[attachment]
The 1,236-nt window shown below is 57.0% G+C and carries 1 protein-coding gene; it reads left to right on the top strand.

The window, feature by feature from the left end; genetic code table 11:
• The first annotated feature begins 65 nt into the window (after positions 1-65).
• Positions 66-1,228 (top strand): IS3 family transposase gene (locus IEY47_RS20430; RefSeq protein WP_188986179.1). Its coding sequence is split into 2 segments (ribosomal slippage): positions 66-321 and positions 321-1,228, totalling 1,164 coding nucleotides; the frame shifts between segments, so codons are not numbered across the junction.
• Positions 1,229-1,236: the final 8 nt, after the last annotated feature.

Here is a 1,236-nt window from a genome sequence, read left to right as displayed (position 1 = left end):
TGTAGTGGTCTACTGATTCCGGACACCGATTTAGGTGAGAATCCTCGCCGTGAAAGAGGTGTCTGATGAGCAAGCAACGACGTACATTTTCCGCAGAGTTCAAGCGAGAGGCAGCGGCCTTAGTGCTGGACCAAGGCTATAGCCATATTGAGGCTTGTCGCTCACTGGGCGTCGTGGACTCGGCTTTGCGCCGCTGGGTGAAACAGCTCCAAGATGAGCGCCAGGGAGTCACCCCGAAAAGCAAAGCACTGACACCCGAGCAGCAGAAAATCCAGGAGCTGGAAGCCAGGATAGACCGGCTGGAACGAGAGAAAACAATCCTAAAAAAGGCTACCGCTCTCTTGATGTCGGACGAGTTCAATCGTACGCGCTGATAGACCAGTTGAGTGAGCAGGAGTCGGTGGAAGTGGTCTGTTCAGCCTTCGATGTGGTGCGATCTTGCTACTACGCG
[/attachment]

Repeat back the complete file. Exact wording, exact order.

The 1,236-nt window shown below is 57.0% G+C and carries 1 protein-coding gene; it reads left to right on the top strand.

The window, feature by feature from the left end; genetic code table 11:
• The first annotated feature begins 65 nt into the window (after positions 1-65).
• Positions 66-1,228 (top strand): IS3 family transposase gene (locus IEY47_RS20430; RefSeq protein WP_188986179.1). Its coding sequence is split into 2 segments (ribosomal slippage): positions 66-321 and positions 321-1,228, totalling 1,164 coding nucleotides; the frame shifts between segments, so codons are not numbered across the junction.
• Positions 1,229-1,236: the final 8 nt, after the last annotated feature.

Here is a 1,236-nt window from a genome sequence, read left to right as displayed (position 1 = left end):
TGTAGTGGTCTACTGATTCCGGACACCGATTTAGGTGAGAATCCTCGCCGTGAAAGAGGTGTCTGATGAGCAAGCAACGACGTACATTTTCCGCAGAGTTCAAGCGAGAGGCAGCGGCCTTAGTGCTGGACCAAGGCTATAGCCATATTGAGGCTTGTCGCTCACTGGGCGTCGTGGACTCGGCTTTGCGCCGCTGGGTGAAACAGCTCCAAGATGAGCGCCAGGGAGTCACCCCGAAAAGCAAAGCACTGACACCCGAGCAGCAGAAAATCCAGGAGCTGGAAGCCAGGATAGACCGGCTGGAACGAGAGAAAACAATCCTAAAAAAGGCTACCGCTCTCTTGATGTCGGACGAGTTCAATCGTACGCGCTGATAGACCAGTTGAGTGAGCAGGAGTCGGTGGAAGTGGTCTGTTCAGCCTTCGATGTGGTGCGATCTTGCTACTACGCG